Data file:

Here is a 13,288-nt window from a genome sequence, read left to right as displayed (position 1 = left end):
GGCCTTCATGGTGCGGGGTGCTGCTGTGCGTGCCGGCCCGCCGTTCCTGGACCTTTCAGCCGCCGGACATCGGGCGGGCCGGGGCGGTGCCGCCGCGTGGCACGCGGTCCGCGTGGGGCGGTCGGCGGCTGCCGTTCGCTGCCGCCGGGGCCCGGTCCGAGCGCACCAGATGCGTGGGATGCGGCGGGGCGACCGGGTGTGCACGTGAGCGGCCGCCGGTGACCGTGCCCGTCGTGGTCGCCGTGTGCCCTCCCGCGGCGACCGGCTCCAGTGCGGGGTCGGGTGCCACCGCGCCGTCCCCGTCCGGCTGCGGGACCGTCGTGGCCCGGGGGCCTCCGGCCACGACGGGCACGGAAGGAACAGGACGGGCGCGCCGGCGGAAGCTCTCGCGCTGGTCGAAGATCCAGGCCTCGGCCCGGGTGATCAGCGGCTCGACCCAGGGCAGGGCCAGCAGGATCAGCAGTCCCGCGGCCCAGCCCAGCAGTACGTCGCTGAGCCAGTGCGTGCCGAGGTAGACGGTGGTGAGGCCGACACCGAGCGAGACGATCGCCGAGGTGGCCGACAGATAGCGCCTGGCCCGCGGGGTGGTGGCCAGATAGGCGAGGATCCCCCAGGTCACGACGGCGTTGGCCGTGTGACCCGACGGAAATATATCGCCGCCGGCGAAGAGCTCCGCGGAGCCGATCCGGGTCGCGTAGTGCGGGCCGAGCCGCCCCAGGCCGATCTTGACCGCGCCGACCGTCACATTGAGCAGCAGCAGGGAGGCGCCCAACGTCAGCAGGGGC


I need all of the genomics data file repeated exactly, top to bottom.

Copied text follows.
Here is a 13,288-nt window from a genome sequence, read left to right as displayed (position 1 = left end):
GGCCTTCATGGTGCGGGGTGCTGCTGTGCGTGCCGGCCCGCCGTTCCTGGACCTTTCAGCCGCCGGACATCGGGCGGGCCGGGGCGGTGCCGCCGCGTGGCACGCGGTCCGCGTGGGGCGGTCGGCGGCTGCCGTTCGCTGCCGCCGGGGCCCGGTCCGAGCGCACCAGATGCGTGGGATGCGGCGGGGCGACCGGGTGTGCACGTGAGCGGCCGCCGGTGACCGTGCCCGTCGTGGTCGCCGTGTGCCCTCCCGCGGCGACCGGCTCCAGTGCGGGGTCGGGTGCCACCGCGCCGTCCCCGTCCGGCTGCGGGACCGTCGTGGCCCGGGGGCCTCCGGCCACGACGGGCACGGAAGGAACAGGACGGGCGCGCCGGCGGAAGCTCTCGCGCTGGTCGAAGATCCAGGCCTCGGCCCGGGTGATCAGCGGCTCGACCCAGGGCAGGGCCAGCAGGATCAGCAGTCCCGCGGCCCAGCCCAGCAGTACGTCGCTGAGCCAGTGCGTGCCGAGGTAGACGGTGGTGAGGCCGACACCGAGCGAGACGATCGCCGAGGTGGCCGACAGATAGCGCCTGGCCCGCGGGGTGGTGGCCAGATAGGCGAGGATCCCCCAGGTCACGACGGCGTTGGCCGTGTGACCCGACGGAAATATATCGCCGCCGGCGAAGAGCTCCGCGGAGCCGATCCGGGTCGCGTAGTGCGGGCCGAGCCGCCCCAGGCCGATCTTGACCGCGCCGACCGTCACATTGAGCAGCAGCAGGGAGGCGCCCAACGTCAGCAGGGGC